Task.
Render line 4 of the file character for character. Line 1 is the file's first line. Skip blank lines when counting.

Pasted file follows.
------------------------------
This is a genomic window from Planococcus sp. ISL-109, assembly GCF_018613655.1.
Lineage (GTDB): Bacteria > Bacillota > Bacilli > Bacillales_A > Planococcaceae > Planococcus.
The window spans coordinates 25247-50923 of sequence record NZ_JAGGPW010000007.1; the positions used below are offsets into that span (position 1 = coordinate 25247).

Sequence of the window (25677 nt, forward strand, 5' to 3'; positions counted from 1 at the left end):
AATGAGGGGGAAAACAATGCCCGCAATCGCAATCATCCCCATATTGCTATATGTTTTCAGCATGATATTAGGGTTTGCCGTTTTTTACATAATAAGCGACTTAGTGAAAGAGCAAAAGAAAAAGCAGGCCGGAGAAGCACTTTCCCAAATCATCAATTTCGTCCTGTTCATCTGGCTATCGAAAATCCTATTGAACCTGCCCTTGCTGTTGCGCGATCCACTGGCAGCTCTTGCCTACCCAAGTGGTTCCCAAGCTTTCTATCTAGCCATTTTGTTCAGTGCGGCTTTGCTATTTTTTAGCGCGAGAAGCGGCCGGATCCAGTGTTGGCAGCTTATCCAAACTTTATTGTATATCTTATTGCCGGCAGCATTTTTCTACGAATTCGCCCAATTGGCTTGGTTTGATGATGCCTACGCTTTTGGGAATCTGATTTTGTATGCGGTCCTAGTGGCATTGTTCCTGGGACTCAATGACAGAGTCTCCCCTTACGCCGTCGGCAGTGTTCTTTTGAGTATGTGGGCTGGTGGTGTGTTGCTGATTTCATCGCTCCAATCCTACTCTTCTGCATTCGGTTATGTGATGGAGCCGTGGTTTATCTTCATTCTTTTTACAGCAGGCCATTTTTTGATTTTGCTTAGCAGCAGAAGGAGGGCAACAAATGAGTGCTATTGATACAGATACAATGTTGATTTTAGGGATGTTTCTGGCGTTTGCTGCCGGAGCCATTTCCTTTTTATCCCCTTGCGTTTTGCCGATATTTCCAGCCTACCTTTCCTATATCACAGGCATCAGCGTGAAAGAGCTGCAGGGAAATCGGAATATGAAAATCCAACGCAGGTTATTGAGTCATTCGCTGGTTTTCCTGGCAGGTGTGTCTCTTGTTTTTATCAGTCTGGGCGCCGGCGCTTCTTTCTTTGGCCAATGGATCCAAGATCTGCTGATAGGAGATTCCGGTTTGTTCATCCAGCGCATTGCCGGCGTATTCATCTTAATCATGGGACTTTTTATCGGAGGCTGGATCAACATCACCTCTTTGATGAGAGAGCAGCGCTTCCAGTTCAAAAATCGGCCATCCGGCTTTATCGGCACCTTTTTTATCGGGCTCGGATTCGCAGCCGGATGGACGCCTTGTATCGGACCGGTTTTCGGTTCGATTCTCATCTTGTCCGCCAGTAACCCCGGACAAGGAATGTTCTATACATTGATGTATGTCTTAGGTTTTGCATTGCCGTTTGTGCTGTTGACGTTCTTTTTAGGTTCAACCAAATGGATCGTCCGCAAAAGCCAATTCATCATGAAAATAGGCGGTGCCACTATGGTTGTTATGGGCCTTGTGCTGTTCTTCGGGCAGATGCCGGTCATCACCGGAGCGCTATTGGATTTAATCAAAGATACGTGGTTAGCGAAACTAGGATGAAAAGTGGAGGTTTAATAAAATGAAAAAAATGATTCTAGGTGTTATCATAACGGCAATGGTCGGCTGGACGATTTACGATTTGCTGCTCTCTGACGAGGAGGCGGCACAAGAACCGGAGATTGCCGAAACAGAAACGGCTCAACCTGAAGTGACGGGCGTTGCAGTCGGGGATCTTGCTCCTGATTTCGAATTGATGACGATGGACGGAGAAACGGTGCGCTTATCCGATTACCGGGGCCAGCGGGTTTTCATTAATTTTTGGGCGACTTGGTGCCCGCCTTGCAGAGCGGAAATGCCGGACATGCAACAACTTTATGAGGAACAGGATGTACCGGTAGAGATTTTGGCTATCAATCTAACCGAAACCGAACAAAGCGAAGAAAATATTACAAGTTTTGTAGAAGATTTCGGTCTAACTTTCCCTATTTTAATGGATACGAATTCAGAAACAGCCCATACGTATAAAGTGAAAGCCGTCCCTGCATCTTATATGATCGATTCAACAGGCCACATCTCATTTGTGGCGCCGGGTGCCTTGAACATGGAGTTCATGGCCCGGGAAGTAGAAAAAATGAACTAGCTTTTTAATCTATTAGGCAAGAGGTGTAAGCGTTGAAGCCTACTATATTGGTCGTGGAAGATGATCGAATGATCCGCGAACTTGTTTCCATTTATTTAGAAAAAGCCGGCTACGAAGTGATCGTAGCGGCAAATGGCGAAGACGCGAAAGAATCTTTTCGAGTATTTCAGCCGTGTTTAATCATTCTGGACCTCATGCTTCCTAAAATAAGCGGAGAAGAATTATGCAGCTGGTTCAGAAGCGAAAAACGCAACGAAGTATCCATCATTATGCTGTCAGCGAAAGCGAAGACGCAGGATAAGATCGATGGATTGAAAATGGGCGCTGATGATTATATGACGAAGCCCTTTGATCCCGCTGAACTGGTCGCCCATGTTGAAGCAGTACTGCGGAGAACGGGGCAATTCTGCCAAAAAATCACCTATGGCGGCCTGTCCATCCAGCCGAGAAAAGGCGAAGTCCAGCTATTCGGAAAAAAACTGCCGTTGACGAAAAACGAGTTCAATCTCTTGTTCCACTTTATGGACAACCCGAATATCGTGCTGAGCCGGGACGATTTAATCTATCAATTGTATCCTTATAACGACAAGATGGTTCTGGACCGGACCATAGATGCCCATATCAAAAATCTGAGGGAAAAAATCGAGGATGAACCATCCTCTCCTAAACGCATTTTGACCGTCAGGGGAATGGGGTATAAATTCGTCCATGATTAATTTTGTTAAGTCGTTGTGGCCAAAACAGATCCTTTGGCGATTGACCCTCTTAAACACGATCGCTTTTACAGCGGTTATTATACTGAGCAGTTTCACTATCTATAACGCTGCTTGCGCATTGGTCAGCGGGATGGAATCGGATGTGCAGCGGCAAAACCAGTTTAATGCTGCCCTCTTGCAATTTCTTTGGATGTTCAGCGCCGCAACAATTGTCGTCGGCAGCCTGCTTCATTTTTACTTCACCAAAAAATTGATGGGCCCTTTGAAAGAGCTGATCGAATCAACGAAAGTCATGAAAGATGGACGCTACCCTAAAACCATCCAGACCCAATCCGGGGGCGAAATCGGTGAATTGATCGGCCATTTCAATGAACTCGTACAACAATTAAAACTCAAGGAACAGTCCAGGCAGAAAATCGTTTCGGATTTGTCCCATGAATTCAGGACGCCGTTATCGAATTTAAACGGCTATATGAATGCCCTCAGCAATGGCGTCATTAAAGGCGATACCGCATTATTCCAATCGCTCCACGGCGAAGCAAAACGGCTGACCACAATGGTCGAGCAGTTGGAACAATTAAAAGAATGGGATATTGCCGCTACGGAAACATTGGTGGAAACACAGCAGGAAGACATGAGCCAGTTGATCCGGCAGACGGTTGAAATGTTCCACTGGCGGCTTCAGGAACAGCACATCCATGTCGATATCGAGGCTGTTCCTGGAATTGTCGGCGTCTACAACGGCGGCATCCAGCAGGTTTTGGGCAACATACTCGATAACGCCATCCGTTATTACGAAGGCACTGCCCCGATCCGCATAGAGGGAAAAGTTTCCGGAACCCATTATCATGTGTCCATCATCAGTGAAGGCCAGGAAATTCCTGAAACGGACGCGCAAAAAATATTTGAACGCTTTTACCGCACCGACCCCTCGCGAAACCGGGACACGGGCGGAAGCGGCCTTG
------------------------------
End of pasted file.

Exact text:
Sequence of the window (25677 nt, forward strand, 5' to 3'; positions counted from 1 at the left end):